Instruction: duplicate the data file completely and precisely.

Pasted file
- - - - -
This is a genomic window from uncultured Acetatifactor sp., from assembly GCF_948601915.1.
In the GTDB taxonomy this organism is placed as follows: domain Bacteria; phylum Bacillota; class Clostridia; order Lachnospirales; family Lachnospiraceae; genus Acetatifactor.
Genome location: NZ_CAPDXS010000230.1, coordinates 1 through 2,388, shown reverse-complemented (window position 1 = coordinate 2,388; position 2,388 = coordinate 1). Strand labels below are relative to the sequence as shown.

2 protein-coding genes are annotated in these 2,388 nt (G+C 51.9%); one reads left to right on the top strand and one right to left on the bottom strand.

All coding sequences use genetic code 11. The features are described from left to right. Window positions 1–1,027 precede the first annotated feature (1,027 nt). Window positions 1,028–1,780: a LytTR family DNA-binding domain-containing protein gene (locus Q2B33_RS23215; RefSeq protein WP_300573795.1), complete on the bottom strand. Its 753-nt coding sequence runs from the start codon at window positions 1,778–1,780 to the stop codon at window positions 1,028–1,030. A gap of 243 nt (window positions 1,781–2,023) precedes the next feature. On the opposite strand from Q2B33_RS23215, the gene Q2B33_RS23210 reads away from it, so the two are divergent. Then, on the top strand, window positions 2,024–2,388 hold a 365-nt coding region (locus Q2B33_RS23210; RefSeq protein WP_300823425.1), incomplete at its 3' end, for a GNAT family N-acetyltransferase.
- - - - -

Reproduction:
This is a genomic window from uncultured Acetatifactor sp., from assembly GCF_948601915.1.
In the GTDB taxonomy this organism is placed as follows: domain Bacteria; phylum Bacillota; class Clostridia; order Lachnospirales; family Lachnospiraceae; genus Acetatifactor.
Genome location: NZ_CAPDXS010000230.1, coordinates 1 through 2,388, shown reverse-complemented (window position 1 = coordinate 2,388; position 2,388 = coordinate 1). Strand labels below are relative to the sequence as shown.

2 protein-coding genes are annotated in these 2,388 nt (G+C 51.9%); one reads left to right on the top strand and one right to left on the bottom strand.

All coding sequences use genetic code 11. The features are described from left to right. Window positions 1–1,027 precede the first annotated feature (1,027 nt). Window positions 1,028–1,780: a LytTR family DNA-binding domain-containing protein gene (locus Q2B33_RS23215; RefSeq protein WP_300573795.1), complete on the bottom strand. Its 753-nt coding sequence runs from the start codon at window positions 1,778–1,780 to the stop codon at window positions 1,028–1,030. A gap of 243 nt (window positions 1,781–2,023) precedes the next feature. On the opposite strand from Q2B33_RS23215, the gene Q2B33_RS23210 reads away from it, so the two are divergent. Then, on the top strand, window positions 2,024–2,388 hold a 365-nt coding region (locus Q2B33_RS23210; RefSeq protein WP_300823425.1), incomplete at its 3' end, for a GNAT family N-acetyltransferase.